I grew up mostly on pop-punk music, but I listened to a lot of older-school ‘70s punk as homework. There’s stuff I connect with (The Damned stand out), but I mostly think punk is about a time in your life when you’ve amassed enough tools to understand the world but not enough agency to do anything about it. I think Stains approaches that frustration the right way, specifically with the aging metalhead and Billy’s issues with illiteracy.

Alright, Laura Dern. It probably wasn’t until college that I knew her as anyone other than the girl from Jurassic Park, but the thing that impresses me most is that, even with that one role deeply embedded in my head, I can still watch a movie and forget it’s her. Comparing Inland Empire or Marriage Story with something like Novocaine, for example, reminds me of her versatility. She always buys in, and she’s incredibly good at sharing moments with other actors rather than trying to take them over. I’m a huge fan.

Adam: I agree. She can find a way to fit perfectly in almost every movie. There’s no limit to her talent, imho. Next week we’ll be back with a new All Pacino review of director Andrew Niccol’s Sim0ne. Until next time…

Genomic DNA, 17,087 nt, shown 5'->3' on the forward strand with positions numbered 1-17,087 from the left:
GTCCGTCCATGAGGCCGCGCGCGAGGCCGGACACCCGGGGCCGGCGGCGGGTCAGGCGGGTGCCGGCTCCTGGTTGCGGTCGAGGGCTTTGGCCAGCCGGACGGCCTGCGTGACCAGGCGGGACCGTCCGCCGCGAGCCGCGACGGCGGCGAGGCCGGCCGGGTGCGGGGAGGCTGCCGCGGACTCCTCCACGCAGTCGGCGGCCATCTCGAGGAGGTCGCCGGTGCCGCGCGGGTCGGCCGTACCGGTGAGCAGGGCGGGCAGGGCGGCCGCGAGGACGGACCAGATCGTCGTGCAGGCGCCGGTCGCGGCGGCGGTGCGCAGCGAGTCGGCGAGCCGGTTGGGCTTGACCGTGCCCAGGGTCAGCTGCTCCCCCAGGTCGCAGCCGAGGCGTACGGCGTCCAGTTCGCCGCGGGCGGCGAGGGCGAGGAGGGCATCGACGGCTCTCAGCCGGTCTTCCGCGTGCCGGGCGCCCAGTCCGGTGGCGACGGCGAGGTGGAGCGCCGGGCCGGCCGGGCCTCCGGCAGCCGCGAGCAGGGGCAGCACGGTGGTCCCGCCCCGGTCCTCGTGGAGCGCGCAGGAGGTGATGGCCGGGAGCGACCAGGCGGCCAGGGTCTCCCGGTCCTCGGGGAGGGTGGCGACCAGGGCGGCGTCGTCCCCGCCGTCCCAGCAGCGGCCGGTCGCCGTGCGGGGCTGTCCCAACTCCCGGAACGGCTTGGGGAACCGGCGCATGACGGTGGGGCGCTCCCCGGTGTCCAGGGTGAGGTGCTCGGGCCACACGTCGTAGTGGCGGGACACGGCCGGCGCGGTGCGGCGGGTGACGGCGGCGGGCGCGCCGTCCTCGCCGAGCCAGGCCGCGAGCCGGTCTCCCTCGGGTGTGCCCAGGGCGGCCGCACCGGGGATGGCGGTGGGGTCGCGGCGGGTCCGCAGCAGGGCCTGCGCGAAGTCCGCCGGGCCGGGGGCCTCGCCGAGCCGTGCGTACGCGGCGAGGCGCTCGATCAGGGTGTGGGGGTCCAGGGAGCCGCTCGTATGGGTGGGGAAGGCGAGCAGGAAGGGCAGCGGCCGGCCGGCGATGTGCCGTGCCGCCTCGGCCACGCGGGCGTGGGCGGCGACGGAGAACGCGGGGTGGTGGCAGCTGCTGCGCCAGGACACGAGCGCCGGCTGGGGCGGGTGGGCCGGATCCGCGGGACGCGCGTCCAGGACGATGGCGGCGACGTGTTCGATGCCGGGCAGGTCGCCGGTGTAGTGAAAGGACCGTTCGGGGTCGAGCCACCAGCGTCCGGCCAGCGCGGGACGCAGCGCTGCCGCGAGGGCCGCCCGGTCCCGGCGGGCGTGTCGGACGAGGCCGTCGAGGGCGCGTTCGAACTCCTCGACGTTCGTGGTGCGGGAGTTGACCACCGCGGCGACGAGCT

Rob: These seats are reserved.


  1. Guys, I love this column because I have been wanting to watch both Novocaine and The Fabulous Stains for a long time. Your descriptions prepare me for perhaps a little less exciting movies than I'd hoped, but I'll probably still check them out. I do love me some Dern, and I also love me some punk rock. I do not love the dentist, and the only good movie I can think of involving dentists is Little Shop of Horrors, which aptly portrays them as a menace to society.

    An underrated Laura Dern film in my opinion is We Don't Live Here Anymore, which may be better in my memory than it is in actuality. But I like all the major players (Dern, Ruffalo, Peter Krause, Naomi Watts) so that helps. Have you seen it?

  2. How did you two pixies see Fabulous Stains? For decades that film was unavailable in any format...

    1. I watched it on Amazon streaming. It's for rental or purchase.

  3. I liked her before...Twin Peaks:The Return made me love her.